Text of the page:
Published by AmazonCrossing on January 1, 2018 (first published 2000)
Genres: Memoir, Non-fiction
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The harrowing true story of one man’s life in—and subsequent escape from—North Korea, one of the world’s most brutal totalitarian regimes.
Half-Korean, half-Japanese, Masaji Ishikawa has spent his whole life feeling like a man without a country. This feeling only deepened when his family moved from Japan to North Korea when Ishikawa was just thirteen years old, and unwittingly became members of the lowest social caste. His father, himself a Korean national, was lured to the new Communist country by promises of abundant work, education for his children, and a higher station in society. But the reality of their new life was far from utopian.
In this memoir translated from the original Japanese, Ishikawa candidly recounts his tumultuous upbringing and the brutal thirty-six years he spent living under a crushing totalitarian regime, as well as the challenges he faced repatriating to Japan after barely escaping North Korea with his life. A River in Darkness is not only a shocking portrait of life inside the country but a testament to the dignity—and indomitable nature—of the human spirit.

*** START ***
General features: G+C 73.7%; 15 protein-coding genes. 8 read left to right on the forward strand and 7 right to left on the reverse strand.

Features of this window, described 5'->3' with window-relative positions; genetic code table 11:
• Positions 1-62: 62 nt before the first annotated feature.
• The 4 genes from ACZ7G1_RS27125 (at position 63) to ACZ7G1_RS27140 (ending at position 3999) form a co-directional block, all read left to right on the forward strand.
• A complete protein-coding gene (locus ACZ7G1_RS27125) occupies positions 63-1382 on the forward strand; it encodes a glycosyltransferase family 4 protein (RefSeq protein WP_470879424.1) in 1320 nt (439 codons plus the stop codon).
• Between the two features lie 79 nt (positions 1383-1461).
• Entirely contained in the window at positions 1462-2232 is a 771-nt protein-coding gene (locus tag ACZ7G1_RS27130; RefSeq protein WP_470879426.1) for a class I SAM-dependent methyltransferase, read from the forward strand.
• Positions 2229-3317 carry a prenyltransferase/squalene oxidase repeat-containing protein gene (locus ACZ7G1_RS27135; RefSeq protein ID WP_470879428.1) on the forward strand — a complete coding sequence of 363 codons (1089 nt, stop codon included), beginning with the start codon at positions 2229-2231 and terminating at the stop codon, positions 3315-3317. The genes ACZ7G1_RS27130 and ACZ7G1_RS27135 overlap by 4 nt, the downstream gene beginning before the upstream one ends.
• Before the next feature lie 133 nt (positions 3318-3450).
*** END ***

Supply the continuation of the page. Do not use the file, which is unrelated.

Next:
A River in Darkness is a heart-breaking story. Ishikawa went form a childhood in Japan where he didn’t fit in because he was half-Korean to North Korea where he was one of the lowest of the low. He tells his story frankly, without sentimentality, but it’s full of misery, hunger, desperation. He tells of living conditions that I can’t even imagine. I knew North Korea is not a good country, but we don’t get to see this side of it often. We don’t see how the people live, and die. We know that life in the totalitarian regime is tough, but Ishikawa let’s us see the brainwashing, the untenable choices that have to be made. The corruption and domination affect every aspect of life.
A River in Darkness was way out of my comfort zone, but I am definitely glad I picked it up. I got sucked into Ishikawa’s story. I wish it had a happy ending, though. He does escape back to Japan, as the title suggests, but he isn’t able to save his family. And the life he finds in Japan isn’t easy, but at least he’s not starving. It’s a sad book, all around, but Ishikawa keeps trying, keeps going.
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